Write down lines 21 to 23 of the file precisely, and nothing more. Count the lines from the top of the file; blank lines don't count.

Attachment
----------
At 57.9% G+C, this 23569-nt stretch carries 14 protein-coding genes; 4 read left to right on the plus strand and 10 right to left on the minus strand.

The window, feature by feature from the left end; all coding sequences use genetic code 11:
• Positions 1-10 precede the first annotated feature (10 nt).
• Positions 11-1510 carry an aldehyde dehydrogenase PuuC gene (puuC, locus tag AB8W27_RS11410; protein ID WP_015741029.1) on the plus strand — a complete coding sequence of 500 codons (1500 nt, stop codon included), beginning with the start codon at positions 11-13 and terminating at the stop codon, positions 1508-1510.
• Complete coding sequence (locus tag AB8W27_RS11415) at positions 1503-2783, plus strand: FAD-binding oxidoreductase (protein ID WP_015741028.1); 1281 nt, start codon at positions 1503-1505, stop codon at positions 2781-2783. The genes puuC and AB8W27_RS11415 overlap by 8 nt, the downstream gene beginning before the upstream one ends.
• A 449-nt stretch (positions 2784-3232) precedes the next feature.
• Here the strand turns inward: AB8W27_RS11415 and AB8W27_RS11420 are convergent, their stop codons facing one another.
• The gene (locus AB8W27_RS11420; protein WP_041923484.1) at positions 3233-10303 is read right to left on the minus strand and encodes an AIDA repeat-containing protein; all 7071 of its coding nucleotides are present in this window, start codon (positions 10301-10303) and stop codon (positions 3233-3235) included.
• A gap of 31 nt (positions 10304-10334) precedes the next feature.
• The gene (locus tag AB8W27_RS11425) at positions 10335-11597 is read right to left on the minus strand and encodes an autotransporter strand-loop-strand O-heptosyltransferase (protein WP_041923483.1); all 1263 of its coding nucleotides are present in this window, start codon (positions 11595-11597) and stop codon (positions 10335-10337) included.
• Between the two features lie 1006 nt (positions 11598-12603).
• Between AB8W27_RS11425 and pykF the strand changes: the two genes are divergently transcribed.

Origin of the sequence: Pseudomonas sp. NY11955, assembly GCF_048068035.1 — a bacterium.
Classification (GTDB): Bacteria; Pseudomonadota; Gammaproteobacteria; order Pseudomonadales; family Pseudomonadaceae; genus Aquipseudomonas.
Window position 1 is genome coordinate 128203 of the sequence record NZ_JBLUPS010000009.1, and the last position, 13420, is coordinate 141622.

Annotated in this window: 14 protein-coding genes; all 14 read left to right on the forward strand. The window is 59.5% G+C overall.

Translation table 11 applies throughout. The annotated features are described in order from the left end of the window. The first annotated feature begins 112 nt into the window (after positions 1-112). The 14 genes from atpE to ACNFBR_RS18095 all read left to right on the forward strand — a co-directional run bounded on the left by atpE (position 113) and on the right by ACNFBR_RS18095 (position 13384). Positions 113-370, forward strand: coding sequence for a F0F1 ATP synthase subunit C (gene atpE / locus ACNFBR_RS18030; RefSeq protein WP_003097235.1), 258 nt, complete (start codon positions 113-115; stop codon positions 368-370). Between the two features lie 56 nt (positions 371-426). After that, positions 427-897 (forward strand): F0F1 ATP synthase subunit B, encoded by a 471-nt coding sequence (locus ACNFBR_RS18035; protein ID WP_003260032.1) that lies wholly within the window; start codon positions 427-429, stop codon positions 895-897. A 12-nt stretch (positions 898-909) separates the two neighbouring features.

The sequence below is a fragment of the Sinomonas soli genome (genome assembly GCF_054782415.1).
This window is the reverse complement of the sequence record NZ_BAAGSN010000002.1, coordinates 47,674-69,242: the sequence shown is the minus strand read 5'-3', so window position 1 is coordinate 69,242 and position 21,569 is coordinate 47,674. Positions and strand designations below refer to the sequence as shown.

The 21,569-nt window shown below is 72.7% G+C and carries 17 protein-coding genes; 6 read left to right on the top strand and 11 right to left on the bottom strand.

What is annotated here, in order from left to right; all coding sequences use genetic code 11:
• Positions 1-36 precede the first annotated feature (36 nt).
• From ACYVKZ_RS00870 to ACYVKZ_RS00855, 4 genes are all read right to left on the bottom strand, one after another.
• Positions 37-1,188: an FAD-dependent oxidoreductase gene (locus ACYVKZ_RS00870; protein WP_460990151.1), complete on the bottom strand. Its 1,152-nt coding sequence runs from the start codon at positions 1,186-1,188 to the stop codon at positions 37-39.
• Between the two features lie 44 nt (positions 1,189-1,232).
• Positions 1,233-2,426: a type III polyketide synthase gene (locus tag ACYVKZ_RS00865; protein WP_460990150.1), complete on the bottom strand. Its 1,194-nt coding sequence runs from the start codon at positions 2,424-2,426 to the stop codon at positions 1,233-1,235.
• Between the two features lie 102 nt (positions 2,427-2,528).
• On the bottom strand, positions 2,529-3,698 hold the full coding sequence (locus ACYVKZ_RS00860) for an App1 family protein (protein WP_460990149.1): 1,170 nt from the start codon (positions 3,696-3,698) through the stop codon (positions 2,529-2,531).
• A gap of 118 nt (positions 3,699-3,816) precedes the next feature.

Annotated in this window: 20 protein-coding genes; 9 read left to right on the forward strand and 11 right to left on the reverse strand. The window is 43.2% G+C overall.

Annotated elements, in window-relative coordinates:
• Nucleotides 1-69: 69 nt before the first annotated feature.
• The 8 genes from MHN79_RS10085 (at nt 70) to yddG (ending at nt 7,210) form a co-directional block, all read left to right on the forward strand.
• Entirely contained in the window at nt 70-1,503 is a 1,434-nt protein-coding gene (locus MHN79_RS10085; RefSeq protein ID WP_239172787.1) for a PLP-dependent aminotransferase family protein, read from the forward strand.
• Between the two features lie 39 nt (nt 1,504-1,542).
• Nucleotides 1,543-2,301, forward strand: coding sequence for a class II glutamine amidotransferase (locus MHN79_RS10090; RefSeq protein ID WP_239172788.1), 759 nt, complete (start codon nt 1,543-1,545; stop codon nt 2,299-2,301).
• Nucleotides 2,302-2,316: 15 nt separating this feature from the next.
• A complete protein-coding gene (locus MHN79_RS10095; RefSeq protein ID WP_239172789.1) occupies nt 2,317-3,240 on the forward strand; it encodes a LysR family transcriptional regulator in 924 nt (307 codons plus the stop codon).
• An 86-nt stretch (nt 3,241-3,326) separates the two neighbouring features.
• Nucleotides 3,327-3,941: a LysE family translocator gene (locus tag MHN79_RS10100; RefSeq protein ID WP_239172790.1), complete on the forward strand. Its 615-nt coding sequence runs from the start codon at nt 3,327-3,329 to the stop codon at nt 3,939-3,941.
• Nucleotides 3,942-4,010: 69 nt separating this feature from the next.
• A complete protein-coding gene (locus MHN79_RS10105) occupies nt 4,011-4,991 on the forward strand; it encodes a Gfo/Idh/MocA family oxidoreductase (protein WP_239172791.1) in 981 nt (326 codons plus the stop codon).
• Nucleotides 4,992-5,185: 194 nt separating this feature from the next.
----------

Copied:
What is annotated here, in order from left to right; all coding sequences use genetic code 11:
• Positions 1-36 precede the first annotated feature (36 nt).
• From ACYVKZ_RS00870 to ACYVKZ_RS00855, 4 genes are all read right to left on the bottom strand, one after another.